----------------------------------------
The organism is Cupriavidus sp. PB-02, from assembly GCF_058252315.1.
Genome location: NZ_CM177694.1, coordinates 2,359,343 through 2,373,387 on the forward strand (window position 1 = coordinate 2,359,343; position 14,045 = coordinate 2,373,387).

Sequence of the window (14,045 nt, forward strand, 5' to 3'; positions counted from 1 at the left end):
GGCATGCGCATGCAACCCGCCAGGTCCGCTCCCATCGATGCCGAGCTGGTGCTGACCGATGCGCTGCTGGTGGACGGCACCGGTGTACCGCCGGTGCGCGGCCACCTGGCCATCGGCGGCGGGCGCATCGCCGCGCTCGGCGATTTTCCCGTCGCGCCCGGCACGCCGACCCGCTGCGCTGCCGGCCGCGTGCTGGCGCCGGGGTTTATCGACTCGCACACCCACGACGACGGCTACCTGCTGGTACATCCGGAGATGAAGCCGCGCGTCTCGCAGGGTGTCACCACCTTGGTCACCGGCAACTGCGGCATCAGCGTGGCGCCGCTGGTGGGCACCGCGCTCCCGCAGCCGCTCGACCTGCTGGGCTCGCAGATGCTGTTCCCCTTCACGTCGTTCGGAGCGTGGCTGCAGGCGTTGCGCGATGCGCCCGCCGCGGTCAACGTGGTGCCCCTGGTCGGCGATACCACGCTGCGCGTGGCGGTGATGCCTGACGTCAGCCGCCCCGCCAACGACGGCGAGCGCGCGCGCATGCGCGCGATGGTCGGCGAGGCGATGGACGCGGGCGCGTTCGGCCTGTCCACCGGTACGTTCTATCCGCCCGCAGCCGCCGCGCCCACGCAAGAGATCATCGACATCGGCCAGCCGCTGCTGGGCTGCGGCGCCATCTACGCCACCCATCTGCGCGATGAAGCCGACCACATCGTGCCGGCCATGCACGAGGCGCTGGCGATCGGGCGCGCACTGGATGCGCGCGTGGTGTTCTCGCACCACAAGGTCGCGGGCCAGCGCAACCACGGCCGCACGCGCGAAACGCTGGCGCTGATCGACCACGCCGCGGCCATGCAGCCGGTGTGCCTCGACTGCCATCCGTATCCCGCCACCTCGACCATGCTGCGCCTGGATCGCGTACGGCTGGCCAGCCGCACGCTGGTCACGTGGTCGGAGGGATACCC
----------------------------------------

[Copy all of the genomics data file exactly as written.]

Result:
The organism is Cupriavidus sp. PB-02, from assembly GCF_058252315.1.
Genome location: NZ_CM177694.1, coordinates 2,359,343 through 2,373,387 on the forward strand (window position 1 = coordinate 2,359,343; position 14,045 = coordinate 2,373,387).

Sequence of the window (14,045 nt, forward strand, 5' to 3'; positions counted from 1 at the left end):
GGCATGCGCATGCAACCCGCCAGGTCCGCTCCCATCGATGCCGAGCTGGTGCTGACCGATGCGCTGCTGGTGGACGGCACCGGTGTACCGCCGGTGCGCGGCCACCTGGCCATCGGCGGCGGGCGCATCGCCGCGCTCGGCGATTTTCCCGTCGCGCCCGGCACGCCGACCCGCTGCGCTGCCGGCCGCGTGCTGGCGCCGGGGTTTATCGACTCGCACACCCACGACGACGGCTACCTGCTGGTACATCCGGAGATGAAGCCGCGCGTCTCGCAGGGTGTCACCACCTTGGTCACCGGCAACTGCGGCATCAGCGTGGCGCCGCTGGTGGGCACCGCGCTCCCGCAGCCGCTCGACCTGCTGGGCTCGCAGATGCTGTTCCCCTTCACGTCGTTCGGAGCGTGGCTGCAGGCGTTGCGCGATGCGCCCGCCGCGGTCAACGTGGTGCCCCTGGTCGGCGATACCACGCTGCGCGTGGCGGTGATGCCTGACGTCAGCCGCCCCGCCAACGACGGCGAGCGCGCGCGCATGCGCGCGATGGTCGGCGAGGCGATGGACGCGGGCGCGTTCGGCCTGTCCACCGGTACGTTCTATCCGCCCGCAGCCGCCGCGCCCACGCAAGAGATCATCGACATCGGCCAGCCGCTGCTGGGCTGCGGCGCCATCTACGCCACCCATCTGCGCGATGAAGCCGACCACATCGTGCCGGCCATGCACGAGGCGCTGGCGATCGGGCGCGCACTGGATGCGCGCGTGGTGTTCTCGCACCACAAGGTCGCGGGCCAGCGCAACCACGGCCGCACGCGCGAAACGCTGGCGCTGATCGACCACGCCGCGGCCATGCAGCCGGTGTGCCTCGACTGCCATCCGTATCCCGCCACCTCGACCATGCTGCGCCTGGATCGCGTACGGCTGGCCAGCCGCACGCTGGTCACGTGGTCGGAGGGATACCC